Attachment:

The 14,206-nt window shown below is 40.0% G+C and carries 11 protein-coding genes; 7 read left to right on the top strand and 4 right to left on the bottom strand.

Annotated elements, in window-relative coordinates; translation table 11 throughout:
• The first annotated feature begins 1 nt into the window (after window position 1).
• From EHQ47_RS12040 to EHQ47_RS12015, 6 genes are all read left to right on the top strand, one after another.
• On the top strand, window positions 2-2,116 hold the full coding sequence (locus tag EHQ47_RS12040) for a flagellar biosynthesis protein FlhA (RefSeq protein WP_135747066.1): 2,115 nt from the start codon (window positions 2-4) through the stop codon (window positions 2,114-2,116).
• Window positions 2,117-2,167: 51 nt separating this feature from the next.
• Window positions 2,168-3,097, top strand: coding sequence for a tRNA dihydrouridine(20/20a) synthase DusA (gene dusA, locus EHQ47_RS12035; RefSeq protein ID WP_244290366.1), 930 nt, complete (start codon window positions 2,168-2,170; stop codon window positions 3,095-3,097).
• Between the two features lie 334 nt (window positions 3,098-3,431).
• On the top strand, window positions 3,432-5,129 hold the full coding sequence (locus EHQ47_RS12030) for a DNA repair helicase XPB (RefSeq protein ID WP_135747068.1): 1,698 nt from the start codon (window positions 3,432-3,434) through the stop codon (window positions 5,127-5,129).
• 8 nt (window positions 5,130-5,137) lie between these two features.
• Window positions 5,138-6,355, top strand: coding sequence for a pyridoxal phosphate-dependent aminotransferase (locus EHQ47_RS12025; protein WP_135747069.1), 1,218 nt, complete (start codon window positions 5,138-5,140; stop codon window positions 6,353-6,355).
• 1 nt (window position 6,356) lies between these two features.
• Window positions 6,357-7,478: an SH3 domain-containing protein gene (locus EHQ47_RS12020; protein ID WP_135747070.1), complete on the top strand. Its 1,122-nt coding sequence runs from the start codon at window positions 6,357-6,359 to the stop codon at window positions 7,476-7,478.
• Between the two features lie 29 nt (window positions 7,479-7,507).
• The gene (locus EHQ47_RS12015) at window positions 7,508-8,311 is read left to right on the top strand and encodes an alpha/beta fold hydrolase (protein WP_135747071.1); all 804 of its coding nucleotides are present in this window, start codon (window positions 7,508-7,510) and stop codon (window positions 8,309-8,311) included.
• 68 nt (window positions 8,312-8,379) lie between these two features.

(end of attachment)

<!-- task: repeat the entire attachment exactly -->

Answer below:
The 14,206-nt window shown below is 40.0% G+C and carries 11 protein-coding genes; 7 read left to right on the top strand and 4 right to left on the bottom strand.

Annotated elements, in window-relative coordinates; translation table 11 throughout:
• The first annotated feature begins 1 nt into the window (after window position 1).
• From EHQ47_RS12040 to EHQ47_RS12015, 6 genes are all read left to right on the top strand, one after another.
• On the top strand, window positions 2-2,116 hold the full coding sequence (locus tag EHQ47_RS12040) for a flagellar biosynthesis protein FlhA (RefSeq protein WP_135747066.1): 2,115 nt from the start codon (window positions 2-4) through the stop codon (window positions 2,114-2,116).
• Window positions 2,117-2,167: 51 nt separating this feature from the next.
• Window positions 2,168-3,097, top strand: coding sequence for a tRNA dihydrouridine(20/20a) synthase DusA (gene dusA, locus EHQ47_RS12035; RefSeq protein ID WP_244290366.1), 930 nt, complete (start codon window positions 2,168-2,170; stop codon window positions 3,095-3,097).
• Between the two features lie 334 nt (window positions 3,098-3,431).
• On the top strand, window positions 3,432-5,129 hold the full coding sequence (locus EHQ47_RS12030) for a DNA repair helicase XPB (RefSeq protein ID WP_135747068.1): 1,698 nt from the start codon (window positions 3,432-3,434) through the stop codon (window positions 5,127-5,129).
• 8 nt (window positions 5,130-5,137) lie between these two features.
• Window positions 5,138-6,355, top strand: coding sequence for a pyridoxal phosphate-dependent aminotransferase (locus EHQ47_RS12025; protein WP_135747069.1), 1,218 nt, complete (start codon window positions 5,138-5,140; stop codon window positions 6,353-6,355).
• 1 nt (window position 6,356) lies between these two features.
• Window positions 6,357-7,478: an SH3 domain-containing protein gene (locus EHQ47_RS12020; protein ID WP_135747070.1), complete on the top strand. Its 1,122-nt coding sequence runs from the start codon at window positions 6,357-6,359 to the stop codon at window positions 7,476-7,478.
• Between the two features lie 29 nt (window positions 7,479-7,507).
• The gene (locus EHQ47_RS12015) at window positions 7,508-8,311 is read left to right on the top strand and encodes an alpha/beta fold hydrolase (protein WP_135747071.1); all 804 of its coding nucleotides are present in this window, start codon (window positions 7,508-7,510) and stop codon (window positions 8,309-8,311) included.
• 68 nt (window positions 8,312-8,379) lie between these two features.